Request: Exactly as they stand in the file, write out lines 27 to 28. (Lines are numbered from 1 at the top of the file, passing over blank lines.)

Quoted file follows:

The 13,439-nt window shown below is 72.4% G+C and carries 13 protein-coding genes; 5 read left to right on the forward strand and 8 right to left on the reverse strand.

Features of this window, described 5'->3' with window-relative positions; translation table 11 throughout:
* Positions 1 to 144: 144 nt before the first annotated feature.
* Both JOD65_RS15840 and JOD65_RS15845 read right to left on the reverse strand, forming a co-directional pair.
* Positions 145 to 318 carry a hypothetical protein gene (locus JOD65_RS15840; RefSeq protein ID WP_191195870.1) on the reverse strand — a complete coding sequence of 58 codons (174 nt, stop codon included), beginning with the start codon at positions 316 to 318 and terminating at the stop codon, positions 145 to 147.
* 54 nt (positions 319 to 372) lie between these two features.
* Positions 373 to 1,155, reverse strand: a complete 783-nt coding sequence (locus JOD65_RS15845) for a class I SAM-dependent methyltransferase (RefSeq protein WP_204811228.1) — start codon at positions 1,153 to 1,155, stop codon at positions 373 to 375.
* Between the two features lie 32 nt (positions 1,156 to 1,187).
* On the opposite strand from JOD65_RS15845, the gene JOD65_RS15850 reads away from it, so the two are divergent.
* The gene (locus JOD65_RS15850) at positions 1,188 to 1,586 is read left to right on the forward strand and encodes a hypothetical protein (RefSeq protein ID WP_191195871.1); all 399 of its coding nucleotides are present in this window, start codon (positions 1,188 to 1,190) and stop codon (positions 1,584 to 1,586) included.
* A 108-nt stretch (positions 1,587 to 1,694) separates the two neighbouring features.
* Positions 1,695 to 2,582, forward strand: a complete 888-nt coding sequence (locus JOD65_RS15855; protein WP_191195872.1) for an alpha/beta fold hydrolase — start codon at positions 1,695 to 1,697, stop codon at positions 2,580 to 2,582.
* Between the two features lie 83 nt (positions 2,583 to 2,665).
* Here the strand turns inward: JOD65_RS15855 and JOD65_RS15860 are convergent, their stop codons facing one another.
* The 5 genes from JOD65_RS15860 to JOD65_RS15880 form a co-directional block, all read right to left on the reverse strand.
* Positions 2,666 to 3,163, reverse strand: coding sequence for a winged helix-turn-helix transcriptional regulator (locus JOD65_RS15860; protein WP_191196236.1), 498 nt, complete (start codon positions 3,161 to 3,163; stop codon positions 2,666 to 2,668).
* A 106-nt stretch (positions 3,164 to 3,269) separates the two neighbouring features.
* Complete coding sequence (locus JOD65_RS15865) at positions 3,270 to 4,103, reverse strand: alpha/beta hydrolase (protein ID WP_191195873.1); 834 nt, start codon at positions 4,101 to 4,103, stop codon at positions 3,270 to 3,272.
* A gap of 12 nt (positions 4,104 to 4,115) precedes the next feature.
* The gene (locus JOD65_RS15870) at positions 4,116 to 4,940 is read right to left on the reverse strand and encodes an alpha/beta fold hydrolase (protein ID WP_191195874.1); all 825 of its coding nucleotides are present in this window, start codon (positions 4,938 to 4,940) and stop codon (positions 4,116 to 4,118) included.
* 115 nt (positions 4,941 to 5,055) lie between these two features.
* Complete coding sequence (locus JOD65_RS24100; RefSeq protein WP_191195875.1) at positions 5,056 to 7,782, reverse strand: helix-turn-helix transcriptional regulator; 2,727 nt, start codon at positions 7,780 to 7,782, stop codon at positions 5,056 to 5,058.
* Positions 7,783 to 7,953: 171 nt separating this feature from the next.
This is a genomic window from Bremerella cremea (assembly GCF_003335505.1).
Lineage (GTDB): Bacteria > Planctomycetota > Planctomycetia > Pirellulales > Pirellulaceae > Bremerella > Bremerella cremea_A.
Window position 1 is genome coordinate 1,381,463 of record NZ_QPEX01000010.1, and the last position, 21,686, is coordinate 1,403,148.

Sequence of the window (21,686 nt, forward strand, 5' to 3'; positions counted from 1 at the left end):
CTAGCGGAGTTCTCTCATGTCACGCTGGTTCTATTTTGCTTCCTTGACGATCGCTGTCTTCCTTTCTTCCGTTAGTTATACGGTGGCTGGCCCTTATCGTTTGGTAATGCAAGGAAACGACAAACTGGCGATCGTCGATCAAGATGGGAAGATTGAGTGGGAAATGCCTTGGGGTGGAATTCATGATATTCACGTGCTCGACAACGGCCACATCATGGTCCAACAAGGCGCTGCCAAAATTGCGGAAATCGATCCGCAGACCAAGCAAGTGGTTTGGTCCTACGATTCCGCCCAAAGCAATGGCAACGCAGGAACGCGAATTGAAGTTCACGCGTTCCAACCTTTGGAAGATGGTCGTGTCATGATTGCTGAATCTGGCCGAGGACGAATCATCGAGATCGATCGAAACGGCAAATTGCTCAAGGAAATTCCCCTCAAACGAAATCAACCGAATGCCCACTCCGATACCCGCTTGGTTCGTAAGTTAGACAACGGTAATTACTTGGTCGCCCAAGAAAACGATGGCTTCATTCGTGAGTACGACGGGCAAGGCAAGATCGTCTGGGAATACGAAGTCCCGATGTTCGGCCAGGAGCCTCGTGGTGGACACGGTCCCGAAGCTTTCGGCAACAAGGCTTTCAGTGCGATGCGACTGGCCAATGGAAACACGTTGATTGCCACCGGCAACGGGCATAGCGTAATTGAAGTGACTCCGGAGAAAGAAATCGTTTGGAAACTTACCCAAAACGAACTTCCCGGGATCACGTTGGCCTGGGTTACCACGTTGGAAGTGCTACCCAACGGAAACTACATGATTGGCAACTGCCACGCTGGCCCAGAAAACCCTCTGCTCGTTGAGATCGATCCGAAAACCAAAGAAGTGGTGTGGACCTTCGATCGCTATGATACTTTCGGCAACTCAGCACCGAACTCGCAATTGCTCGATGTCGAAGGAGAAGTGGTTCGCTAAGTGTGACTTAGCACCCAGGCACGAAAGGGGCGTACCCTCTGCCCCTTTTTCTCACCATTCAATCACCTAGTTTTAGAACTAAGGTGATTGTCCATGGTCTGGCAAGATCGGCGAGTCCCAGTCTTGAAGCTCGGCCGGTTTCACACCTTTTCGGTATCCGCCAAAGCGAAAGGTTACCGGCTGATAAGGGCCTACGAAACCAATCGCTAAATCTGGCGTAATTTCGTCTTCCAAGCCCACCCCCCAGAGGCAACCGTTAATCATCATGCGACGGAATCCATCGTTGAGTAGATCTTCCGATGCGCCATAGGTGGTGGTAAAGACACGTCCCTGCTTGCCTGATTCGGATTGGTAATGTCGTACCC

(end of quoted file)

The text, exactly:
Sequence of the window (21,686 nt, forward strand, 5' to 3'; positions counted from 1 at the left end):
CTAGCGGAGTTCTCTCATGTCACGCTGGTTCTATTTTGCTTCCTTGACGATCGCTGTCTTCCTTTCTTCCGTTAGTTATACGGTGGCTGGCCCTTATCGTTTGGTAATGCAAGGAAACGACAAACTGGCGATCGTCGATCAAGATGGGAAGATTGAGTGGGAAATGCCTTGGGGTGGAATTCATGATATTCACGTGCTCGACAACGGCCACATCATGGTCCAACAAGGCGCTGCCAAAATTGCGGAAATCGATCCGCAGACCAAGCAAGTGGTTTGGTCCTACGATTCCGCCCAAAGCAATGGCAACGCAGGAACGCGAATTGAAGTTCACGCGTTCCAACCTTTGGAAGATGGTCGTGTCATGATTGCTGAATCTGGCCGAGGACGAATCATCGAGATCGATCGAAACGGCAAATTGCTCAAGGAAATTCCCCTCAAACGAAATCAACCGAATGCCCACTCCGATACCCGCTTGGTTCGTAAGTTAGACAACGGTAATTACTTGGTCGCCCAAGAAAACGATGGCTTCATTCGTGAGTACGACGGGCAAGGCAAGATCGTCTGGGAATACGAAGTCCCGATGTTCGGCCAGGAGCCTCGTGGTGGACACGGTCCCGAAGCTTTCGGCAACAAGGCTTTCAGTGCGATGCGACTGGCCAATGGAAACACGTTGATTGCCACCGGCAACGGGCATAGCGTAATTGAAGTGACTCCGGAGAAAGAAATCGTTTGGAAACTTACCCAAAACGAACTTCCCGGGATCACGTTGGCCTGGGTTACCACGTTGGAAGTGCTACCCAACGGAAACTACATGATTGGCAACTGCCACGCTGGCCCAGAAAACCCTCTGCTCGTTGAGATCGATCCGAAAACCAAAGAAGTGGTGTGGACCTTCGATCGCTATGATACTTTCGGCAACTCAGCACCGAACTCGCAATTGCTCGATGTCGAAGGAGAAGTGGTTCGCTAAGTGTGACTTAGCACCCAGGCACGAAAGGGGCGTACCCTCTGCCCCTTTTTCTCACCATTCAATCACCTAGTTTTAGAACTAAGGTGATTGTCCATGGTCTGGCAAGATCGGCGAGTCCCAGTCTTGAAGCTCGGCCGGTTTCACACCTTTTCGGTATCCGCCAAAGCGAAAGGTTACCGGCTGATAAGGGCCTACGAAACCAATCGCTAAATCTGGCGTAATTTCGTCTTCCAAGCCCACCCCCCAGAGGCAACCGTTAATCATCATGCGACGGAATCCATCGTTGAGTAGATCTTCCGATGCGCCATAGGTGGTGGTAAAGACACGTCCCTGCTTGCCTGATTCGGATTGGTAATGTCGTACCC